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Image of FIGURE 4
FIGURE 4

(middle row, right) The serpiginous tract of a female worm is demonstrated in the scrotum of this patient (AFIP negative no. 74-9011).

Citation: Procop G, Neafie R. 2011. Less Common Helminths, p 2243-2254. In Versalovic J, Carroll K, Funke G, Jorgensen J, Landry M, Warnock D (ed), Manual of Clinical Microbiology, 10th Edition. ASM Press, Washington, DC. doi: 10.1128/9781555816728.ch145
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Image of FIGURE 5
FIGURE 5

(bottom row, left) Rhabditiform larvae (short arrow) fill the body cavity of this gravid worm. Also note the presence of the two prominent bands of somatic muscle (long arrow). The worm diameter is 1.1 mm. Movat stain; original magnification, ×25 (AFIP negative no. 92-8429).

Citation: Procop G, Neafie R. 2011. Less Common Helminths, p 2243-2254. In Versalovic J, Carroll K, Funke G, Jorgensen J, Landry M, Warnock D (ed), Manual of Clinical Microbiology, 10th Edition. ASM Press, Washington, DC. doi: 10.1128/9781555816728.ch145
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Image of FIGURE 6
FIGURE 6

(bottom row, right) The bipolar plugs (arrows), pitted egg shell, and rectangular shape are characteristic of species. This photomicrograph is from a human small intestine and demonstrates an egg that is 40 μm long. Hematoxylin and eosin stain; original magnification, ×490 (AFIP negative no. 69-1287).

Citation: Procop G, Neafie R. 2011. Less Common Helminths, p 2243-2254. In Versalovic J, Carroll K, Funke G, Jorgensen J, Landry M, Warnock D (ed), Manual of Clinical Microbiology, 10th Edition. ASM Press, Washington, DC. doi: 10.1128/9781555816728.ch145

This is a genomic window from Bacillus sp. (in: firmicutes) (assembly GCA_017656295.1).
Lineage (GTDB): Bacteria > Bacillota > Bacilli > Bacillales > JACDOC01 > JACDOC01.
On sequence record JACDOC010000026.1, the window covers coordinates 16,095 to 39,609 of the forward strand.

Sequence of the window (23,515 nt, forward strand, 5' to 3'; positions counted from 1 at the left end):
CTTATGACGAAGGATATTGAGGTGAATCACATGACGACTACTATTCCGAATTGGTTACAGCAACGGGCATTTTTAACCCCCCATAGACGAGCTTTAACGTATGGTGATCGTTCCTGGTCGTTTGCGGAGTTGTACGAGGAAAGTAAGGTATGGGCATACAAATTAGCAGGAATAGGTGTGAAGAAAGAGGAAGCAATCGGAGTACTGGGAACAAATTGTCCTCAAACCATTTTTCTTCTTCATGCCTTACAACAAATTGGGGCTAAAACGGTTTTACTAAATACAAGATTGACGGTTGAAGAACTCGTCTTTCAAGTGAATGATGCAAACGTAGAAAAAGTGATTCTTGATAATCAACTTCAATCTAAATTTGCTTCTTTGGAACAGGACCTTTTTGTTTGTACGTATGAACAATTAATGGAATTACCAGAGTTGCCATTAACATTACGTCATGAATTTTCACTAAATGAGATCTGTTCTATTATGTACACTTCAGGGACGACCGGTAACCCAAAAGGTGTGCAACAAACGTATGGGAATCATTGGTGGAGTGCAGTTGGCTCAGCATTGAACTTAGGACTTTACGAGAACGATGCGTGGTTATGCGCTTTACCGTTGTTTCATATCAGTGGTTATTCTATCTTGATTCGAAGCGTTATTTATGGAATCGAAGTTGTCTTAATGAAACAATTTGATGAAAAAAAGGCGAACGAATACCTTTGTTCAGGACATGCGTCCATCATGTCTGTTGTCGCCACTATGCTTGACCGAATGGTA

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Image of FIGURE 7
FIGURE 7

(row 1, left) The immature worm (arrows) in the meninges of this patient is eliciting a marked eosinophilic response. The worm is 200 μm in diameter. Hematoxylin and eosin stain; original magnification, ×50 (AFIP negative no. 73-6862).

Citation: Procop G, Neafie R. 2011. Less Common Helminths, p 2243-2254. In Versalovic J, Carroll K, Funke G, Jorgensen J, Landry M, Warnock D (ed), Manual of Clinical Microbiology, 10th Edition. ASM Press, Washington, DC. doi: 10.1128/9781555816728.ch145
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Image of FIGURE 8
FIGURE 8

(row 1, right) The coiled remnants of an immature male worm are present in this branch of the pulmonary artery. The maximum worm diameter is 250 μm. Movat stain; original magnification, ×15 (AFIP negative no. 71-11563).

Citation: Procop G, Neafie R. 2011. Less Common Helminths, p 2243-2254. In Versalovic J, Carroll K, Funke G, Jorgensen J, Landry M, Warnock D (ed), Manual of Clinical Microbiology, 10th Edition. ASM Press, Washington, DC. doi: 10.1128/9781555816728.ch145
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Image of FIGURE 9
FIGURE 9

(row 2, left) The two uteri (arrows), muscle, and trilaminar (arrowhead), smooth cuticle are characteristic of an immature female worm. The worm diameter is 250 μm. Movat stain; original magnification, ×80 (AFIP negative no. 72-2732).

Citation: Procop G, Neafie R. 2011. Less Common Helminths, p 2243-2254. In Versalovic J, Carroll K, Funke G, Jorgensen J, Landry M, Warnock D (ed), Manual of Clinical Microbiology, 10th Edition. ASM Press, Washington, DC. doi: 10.1128/9781555816728.ch145
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Image of FIGURE 10
FIGURE 10